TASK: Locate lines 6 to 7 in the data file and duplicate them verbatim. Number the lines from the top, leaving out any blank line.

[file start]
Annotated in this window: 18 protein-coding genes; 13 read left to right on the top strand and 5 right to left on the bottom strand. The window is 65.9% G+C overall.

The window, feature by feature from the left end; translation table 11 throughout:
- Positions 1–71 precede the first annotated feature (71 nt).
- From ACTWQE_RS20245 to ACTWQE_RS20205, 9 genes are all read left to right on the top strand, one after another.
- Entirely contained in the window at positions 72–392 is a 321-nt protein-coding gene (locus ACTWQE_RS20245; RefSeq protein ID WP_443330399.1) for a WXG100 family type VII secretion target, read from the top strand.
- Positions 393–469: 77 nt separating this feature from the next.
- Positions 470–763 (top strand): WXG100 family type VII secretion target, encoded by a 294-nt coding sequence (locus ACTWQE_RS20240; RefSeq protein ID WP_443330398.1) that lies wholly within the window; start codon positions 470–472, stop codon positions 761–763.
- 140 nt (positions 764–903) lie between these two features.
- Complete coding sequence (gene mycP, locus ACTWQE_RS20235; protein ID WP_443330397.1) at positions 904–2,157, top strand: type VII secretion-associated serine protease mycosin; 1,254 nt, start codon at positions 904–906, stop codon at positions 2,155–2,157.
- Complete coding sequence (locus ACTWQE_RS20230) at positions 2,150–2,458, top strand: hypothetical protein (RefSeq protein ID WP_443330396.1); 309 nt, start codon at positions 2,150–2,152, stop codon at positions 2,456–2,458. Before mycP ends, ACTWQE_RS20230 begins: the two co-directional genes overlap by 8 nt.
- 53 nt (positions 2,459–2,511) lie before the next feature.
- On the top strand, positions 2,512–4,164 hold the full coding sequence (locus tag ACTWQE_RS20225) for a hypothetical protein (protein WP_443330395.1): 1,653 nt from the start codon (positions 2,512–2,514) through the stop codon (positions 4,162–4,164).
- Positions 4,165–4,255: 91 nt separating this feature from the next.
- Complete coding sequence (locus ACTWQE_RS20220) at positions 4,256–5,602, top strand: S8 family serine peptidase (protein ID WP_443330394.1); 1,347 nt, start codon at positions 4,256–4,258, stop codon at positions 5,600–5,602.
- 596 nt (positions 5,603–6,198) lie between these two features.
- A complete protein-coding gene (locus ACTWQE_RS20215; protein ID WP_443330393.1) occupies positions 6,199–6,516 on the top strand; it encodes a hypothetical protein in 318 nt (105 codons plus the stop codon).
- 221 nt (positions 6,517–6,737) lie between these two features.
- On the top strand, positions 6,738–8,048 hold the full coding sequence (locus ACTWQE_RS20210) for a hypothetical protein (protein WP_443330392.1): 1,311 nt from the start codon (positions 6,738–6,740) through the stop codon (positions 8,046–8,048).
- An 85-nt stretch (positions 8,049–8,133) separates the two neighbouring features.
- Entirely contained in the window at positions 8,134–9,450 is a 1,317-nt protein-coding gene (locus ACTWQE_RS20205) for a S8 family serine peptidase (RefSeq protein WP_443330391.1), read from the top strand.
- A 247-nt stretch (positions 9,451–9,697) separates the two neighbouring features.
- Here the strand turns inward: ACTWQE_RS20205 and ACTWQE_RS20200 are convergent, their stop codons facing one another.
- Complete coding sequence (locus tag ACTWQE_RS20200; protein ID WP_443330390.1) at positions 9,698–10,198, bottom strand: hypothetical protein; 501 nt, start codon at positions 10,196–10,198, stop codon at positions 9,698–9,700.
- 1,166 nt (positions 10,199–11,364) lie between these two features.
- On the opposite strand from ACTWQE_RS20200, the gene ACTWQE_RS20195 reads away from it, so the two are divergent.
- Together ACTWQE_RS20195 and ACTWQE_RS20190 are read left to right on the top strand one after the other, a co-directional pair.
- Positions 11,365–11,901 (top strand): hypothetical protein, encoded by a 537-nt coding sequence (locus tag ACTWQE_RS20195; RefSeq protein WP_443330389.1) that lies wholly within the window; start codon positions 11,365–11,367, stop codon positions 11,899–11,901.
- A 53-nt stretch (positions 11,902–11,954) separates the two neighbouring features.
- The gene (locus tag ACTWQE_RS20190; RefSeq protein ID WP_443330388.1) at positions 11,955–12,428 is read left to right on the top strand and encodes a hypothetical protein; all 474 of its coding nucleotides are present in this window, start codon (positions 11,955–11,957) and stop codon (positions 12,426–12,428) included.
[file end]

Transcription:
- Positions 393–469: 77 nt separating this feature from the next.
- Positions 470–763 (top strand): WXG100 family type VII secretion target, encoded by a 294-nt coding sequence (locus ACTWQE_RS20240; RefSeq protein ID WP_443330398.1) that lies wholly within the window; start codon positions 470–472, stop codon positions 761–763.